Interventional cardiology

PFO closure supported for cryptogenic stroke patients

Percutaneous device closure of patent foramen ovale (PFO) is coming into favour as a secondary preventive measure in patients with cryptogenic stroke.

Writing in the MJA, a cardiology team from St Vincent’s Hospital Melbourne said evidence for a reduction in recurrent stroke following PFO closure has strengthened in recent years.

They said trials such as CLOSE, Gore REDUCE and RESPECT demonstrated a significant reduction in recurrent stroke in patients with PFO closure plus antiplatelet therapy compared to medical therapy alone.

“Multidisciplinary involvement is key, including a stroke unit and a structural heart team to identify the most appropriate patients,” they said.

“In patients who proceed with device closure, technical success is high (~ 99%) and is followed by dual antiplatelet therapy for 3–6 months.”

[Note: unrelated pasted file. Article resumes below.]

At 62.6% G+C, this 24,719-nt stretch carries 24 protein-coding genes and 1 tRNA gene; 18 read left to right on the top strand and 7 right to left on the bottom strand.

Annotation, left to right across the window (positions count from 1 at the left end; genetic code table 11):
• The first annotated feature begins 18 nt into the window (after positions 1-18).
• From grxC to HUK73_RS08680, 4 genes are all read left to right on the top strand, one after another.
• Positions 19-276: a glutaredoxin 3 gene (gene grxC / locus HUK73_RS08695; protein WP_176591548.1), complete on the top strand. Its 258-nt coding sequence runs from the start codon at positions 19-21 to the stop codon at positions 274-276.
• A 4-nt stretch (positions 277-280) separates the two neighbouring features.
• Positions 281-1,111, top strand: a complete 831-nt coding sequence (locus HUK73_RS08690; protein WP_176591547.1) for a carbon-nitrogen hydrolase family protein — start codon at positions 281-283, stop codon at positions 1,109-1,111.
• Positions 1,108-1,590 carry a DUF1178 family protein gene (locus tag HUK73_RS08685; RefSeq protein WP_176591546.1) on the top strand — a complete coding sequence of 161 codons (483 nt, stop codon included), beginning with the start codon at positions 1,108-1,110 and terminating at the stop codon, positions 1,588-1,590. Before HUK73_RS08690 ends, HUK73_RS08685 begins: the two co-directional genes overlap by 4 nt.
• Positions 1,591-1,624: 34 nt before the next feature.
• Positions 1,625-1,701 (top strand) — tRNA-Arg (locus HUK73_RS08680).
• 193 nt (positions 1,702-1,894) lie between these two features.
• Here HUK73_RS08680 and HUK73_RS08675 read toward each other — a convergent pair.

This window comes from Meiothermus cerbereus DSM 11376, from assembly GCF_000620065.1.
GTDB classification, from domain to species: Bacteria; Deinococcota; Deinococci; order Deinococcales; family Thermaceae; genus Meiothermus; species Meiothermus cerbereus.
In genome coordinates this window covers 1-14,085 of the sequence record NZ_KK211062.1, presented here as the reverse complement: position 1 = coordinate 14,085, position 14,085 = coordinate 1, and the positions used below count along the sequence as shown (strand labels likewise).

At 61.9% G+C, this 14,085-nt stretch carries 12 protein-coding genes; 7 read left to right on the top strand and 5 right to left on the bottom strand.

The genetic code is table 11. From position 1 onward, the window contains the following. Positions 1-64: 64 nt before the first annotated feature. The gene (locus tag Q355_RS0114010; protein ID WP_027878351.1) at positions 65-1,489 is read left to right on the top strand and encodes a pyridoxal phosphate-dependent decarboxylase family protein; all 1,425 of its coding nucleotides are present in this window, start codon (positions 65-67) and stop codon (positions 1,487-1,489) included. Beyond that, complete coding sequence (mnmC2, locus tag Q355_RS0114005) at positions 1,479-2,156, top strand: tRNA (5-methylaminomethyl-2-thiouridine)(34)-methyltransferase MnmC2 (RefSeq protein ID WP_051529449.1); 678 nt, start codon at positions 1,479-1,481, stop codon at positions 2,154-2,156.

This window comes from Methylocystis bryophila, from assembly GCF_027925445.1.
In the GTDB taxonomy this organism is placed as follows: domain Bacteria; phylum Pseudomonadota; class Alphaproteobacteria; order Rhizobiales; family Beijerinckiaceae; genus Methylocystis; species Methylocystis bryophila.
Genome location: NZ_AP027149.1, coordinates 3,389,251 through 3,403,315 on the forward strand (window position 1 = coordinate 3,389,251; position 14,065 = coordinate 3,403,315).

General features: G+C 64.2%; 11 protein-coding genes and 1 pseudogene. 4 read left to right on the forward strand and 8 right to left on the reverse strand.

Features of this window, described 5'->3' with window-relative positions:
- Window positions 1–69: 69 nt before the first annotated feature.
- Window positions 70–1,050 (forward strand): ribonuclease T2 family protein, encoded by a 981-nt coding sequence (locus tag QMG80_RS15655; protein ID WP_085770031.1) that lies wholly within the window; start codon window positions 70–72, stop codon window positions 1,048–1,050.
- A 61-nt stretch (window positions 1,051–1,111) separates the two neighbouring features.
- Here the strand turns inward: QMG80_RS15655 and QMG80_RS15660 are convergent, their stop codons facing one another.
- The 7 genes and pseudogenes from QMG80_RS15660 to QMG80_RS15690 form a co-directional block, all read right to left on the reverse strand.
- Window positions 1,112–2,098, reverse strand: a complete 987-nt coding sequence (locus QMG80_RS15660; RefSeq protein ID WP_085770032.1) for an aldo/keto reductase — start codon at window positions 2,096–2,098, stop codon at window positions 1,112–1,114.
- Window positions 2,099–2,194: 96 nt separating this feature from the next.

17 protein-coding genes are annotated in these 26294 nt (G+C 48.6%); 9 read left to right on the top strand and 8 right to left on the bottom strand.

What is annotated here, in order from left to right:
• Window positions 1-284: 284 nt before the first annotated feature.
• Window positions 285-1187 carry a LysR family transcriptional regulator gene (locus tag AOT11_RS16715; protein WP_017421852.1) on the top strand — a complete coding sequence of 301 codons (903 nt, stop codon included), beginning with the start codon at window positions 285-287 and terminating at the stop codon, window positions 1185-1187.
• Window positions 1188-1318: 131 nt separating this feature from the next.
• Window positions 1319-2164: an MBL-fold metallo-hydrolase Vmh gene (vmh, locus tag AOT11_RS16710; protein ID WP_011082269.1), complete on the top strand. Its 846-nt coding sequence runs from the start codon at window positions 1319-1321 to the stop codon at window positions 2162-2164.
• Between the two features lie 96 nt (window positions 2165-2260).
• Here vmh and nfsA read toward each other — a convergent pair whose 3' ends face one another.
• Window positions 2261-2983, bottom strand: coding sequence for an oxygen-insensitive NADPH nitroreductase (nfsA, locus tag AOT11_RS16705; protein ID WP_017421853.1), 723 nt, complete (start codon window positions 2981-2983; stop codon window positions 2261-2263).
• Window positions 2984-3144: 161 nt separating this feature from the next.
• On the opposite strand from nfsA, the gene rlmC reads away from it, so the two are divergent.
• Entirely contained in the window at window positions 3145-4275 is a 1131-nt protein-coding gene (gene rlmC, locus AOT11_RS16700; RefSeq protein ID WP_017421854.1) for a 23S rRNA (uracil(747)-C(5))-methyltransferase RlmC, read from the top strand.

However the trials have shown that complications of device closure can include atrial tachyarrhythmias (5–7%), venous vascular access complications (2%), device thrombosis (< 1%) and device embolisation (< 1%).

“Procedural long term safety (> 10 years) is promising, with a recurrent ischaemic stroke event rate of 1% and a major bleeding event rate of 2%.”

However Dr Francis Ha, Dr Heath Adams and Dr Sonny Palmer said there was as yet no data on the impact of device closure on overall survival.

“It may be argued, however, that stroke with significant neurological deficit may be a worse outcome.”

“Stroke with residual neurological deficit is catastrophic, particularly for young, high functioning and otherwise healthy individuals,” they said.

“PFO device closure has existed for several decades, and the recent randomised data finally establish the procedure as a reliable and safe secondary preventive measure in select candidates with cryptogenic left circulation thromboembolism.”

Recently updated Australian Clinical Guidelines for Stroke Management have recommended percutaneous closure of the PFO in ischaemic stroke patients aged <60 in whom a patent foramen ovale is considered the likely cause of stroke after thorough exclusion of other aetiologies.

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